Wednesday, June 27, 2012

Calistoga; Napa & Sonoma Valleys

We were happy to return to Napa Valley, with its rolling hills, endless rows of grape vines, and luxurious wineries. Even happier that our friend Sharon was camped there, and we'd get to spend a few days visiting and enjoying the bounty of the valley together.

We made camp at the Napa Valley Fairgrounds in the little town of Calistoga, nestled in the north end of Napa Valley. Although it was parking lot camping, it was good enough, and convenient to town, wineries, trails, and Sharon.

We got together for a dog walk and dinner at the elegant new Silver Snail, got caught up, and heard all about the resident mountain lion at large in the woods behind her camp! Exciting, in a I-feel-like-prey kind of way...

Chateau Escargot:

That tawny beast in front of the Silver Snail isn't the mountain lion, that's the ever exuberant Harley dog.

In the cool of the morning, while walking Toby, I heard the blast of burning gasses, and looked up to see a hot air balloon drifting overhead.

I found that there was a trail very near the campground - just a couple of blocks to the trailhead. The Oat Hill Mine Road was constant climbing for as far as I followed it in (4.5 miles), but it wasn't tortuous, boring road climbing, it was varied terrain, not too steep a grade, alternating through trees and meadows, and offering great views down the valley:

The way back down was a blast as always, and I veered off onto a narrow singletrack that I'd spied on the way up. This, as it turned out, made the ride a whole lot more interesting, as this trail was at times not more than 6" wide, clinging precariously to the steeply sloped hillside. It required intense concentration to keep the bike on trail, with potentially painful consequences for failure to do so. It was like riding a dirt-covered curb downhill for miles. I had to put a foot down a few times, but no falls, and good fun.

In the afternoon Nancy and I went to the mill where Sharon works on weekends, a working water-driven stone grist mill. Sharon hooked us up on the next tour, during which Jim the Miller gave us a very interesting and thorough explanation and demonstration of the grain mill. That evening over dinner at The Whale we planned to visit some wineries.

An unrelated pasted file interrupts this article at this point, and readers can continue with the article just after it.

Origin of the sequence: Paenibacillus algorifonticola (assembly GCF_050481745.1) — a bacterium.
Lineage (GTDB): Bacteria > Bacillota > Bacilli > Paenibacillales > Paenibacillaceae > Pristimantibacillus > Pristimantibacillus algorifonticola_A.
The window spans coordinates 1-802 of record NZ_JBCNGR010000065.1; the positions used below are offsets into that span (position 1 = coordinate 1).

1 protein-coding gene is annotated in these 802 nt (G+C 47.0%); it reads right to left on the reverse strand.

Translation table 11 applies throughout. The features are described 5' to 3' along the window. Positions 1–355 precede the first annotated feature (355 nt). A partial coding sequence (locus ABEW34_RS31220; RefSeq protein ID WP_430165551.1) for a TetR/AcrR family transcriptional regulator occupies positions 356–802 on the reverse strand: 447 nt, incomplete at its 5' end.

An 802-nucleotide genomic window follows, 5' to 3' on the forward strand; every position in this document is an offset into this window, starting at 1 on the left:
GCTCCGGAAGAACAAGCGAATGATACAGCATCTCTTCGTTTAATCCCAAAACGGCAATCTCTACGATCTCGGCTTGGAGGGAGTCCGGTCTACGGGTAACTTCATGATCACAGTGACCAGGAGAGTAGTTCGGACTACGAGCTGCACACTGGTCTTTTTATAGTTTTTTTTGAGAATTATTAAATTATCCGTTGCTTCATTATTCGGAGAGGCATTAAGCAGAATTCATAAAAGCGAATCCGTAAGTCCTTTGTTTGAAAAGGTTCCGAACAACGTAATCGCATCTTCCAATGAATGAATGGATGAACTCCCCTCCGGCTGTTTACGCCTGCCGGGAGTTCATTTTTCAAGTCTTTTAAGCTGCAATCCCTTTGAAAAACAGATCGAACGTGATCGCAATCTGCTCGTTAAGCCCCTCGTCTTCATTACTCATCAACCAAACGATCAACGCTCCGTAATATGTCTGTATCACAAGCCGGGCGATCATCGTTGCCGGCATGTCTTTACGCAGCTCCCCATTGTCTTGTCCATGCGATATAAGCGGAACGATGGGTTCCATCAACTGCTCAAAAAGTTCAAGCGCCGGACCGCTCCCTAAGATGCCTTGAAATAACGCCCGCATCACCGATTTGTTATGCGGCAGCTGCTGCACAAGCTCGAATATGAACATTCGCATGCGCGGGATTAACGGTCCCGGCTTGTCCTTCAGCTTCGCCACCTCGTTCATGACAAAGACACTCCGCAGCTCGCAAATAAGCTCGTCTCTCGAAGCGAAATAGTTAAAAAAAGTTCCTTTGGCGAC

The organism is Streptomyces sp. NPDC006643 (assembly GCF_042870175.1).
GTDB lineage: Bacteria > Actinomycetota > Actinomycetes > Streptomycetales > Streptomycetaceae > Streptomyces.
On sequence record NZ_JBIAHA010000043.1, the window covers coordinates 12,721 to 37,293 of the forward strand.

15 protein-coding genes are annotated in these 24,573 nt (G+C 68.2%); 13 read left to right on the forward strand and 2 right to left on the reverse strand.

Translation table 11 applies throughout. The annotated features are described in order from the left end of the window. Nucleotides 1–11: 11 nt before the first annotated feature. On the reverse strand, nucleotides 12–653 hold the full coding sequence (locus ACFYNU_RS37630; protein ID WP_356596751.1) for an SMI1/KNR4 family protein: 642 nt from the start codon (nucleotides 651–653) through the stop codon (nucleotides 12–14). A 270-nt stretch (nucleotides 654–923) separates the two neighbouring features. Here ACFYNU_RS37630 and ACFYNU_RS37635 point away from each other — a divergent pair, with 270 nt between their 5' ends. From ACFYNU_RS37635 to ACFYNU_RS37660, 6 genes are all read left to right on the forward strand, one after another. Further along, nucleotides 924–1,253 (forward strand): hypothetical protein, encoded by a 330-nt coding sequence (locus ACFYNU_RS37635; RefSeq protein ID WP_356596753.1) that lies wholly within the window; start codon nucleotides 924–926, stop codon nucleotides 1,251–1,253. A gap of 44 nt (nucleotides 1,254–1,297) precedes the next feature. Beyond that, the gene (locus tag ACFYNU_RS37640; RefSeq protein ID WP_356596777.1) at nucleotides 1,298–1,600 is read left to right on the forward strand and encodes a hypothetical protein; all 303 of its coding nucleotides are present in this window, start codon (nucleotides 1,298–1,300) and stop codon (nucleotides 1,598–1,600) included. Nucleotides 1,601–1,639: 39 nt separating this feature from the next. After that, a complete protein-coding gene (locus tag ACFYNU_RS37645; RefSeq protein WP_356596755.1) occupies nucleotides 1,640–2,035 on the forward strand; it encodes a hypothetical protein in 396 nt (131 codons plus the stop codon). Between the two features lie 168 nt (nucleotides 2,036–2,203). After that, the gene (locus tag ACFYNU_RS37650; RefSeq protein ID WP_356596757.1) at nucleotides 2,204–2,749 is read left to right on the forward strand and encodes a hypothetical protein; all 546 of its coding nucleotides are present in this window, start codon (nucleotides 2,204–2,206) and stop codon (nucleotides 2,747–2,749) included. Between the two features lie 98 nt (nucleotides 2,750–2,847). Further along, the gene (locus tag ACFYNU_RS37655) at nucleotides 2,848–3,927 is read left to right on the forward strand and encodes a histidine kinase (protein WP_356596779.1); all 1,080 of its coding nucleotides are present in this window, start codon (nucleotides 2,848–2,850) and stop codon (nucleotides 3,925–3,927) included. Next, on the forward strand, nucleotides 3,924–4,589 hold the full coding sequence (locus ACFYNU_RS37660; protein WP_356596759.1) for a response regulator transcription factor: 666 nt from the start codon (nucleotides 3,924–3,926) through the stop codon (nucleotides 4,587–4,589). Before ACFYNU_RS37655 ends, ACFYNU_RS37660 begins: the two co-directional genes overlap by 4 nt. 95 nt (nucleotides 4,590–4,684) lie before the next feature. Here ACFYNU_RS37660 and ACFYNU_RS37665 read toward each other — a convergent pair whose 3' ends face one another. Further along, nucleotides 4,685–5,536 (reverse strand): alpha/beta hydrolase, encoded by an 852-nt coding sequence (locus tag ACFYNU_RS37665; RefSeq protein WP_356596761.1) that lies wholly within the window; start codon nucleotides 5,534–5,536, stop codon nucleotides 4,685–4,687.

After getting some work done in the morning, we headed out after noon, picked up Sharon, and went to our first stop: Chateau Montelena. If this winery sounds familiar its because it was one of the two Napa vineyards who's products won top honors for their 1973 Chardonnay in a 1976 blind tasting in France, against the best wines of France. (The other was Stag's Leap for their cabernet sauvignon) We'd heard of this when we watched the excellent film adaptation of this story: Bottle Shock. We subsequently wanted to visit this historic winery because its success changed Napa Valley and helped catapult it into the wine mecca that it is today.

We found Chateau Montelena to have lovely grounds, the stately stone house overlooking a bucolic pond, chinese gardens, and it's vineyards.

The wines were very good, but also very expensive ($50 - $150/bottle), so we enjoyed our tastings and left empty handed.

From there we went down the valley a ways to the enormous Robert Mondavi estate. There we took a tour of the winery from a friendly young Californian lady ("Fer Sure!") We learned more California wine history, about soil types, grape vine horticulture, picking, pressing, fermenting, casking and bottling. And yes, we sampled a few of their products - the estate grown bottles that are not widely distributed.

The next day (Happy Birthday Sharon!) we packed a picnic lunch and drove over the mountains to adjacent Sonoma Valley. Our first stop was at Kenwood, because Sharon had served a chardonnay of their at dinner the 1st night and we really liked it. Leaving there we drove south to the charming little town of Glen Ellen, to Benzinger, where they use Biodynamic, organic and sustainable farming methods. Sounds good, right? Turns out harsh chemicals and fertilizers make tastier wine! No, I'm sure it's just my poor we proceeded down to the town of Sonoma to visit Gundlach Bundschu, which we all liked much more. It was a fun afternoon of wine immersion, and we were all in need of a caffeinated beverage to shake off the cobwebs. We went to the center of town to find a cafe, and found that, plus a large crowd gathered for the weekly farmer's market:

We joined the throngs, browsed around, grabbed some fresh produce and food-truck grub. It was a long, fun day, ending with a grilled salmon dinner at the Snail, and goodbye for now.

It was great to see Sharon again, and spend some more time in beautiful Napa and Sonoma valleys.

And I'll leave you, for the time being, with this photo of a large and indignant crawfish I found stalking around near the pond at Chateau Montelena. He brandished his claws menacingly at my lens, and reminded me of President Nixon "I am not a crook!" (I am a crawfish!)

Yeah, he's lucky he wasn't there with 100 of his friends or he'd have part of my large and indignant lunch!

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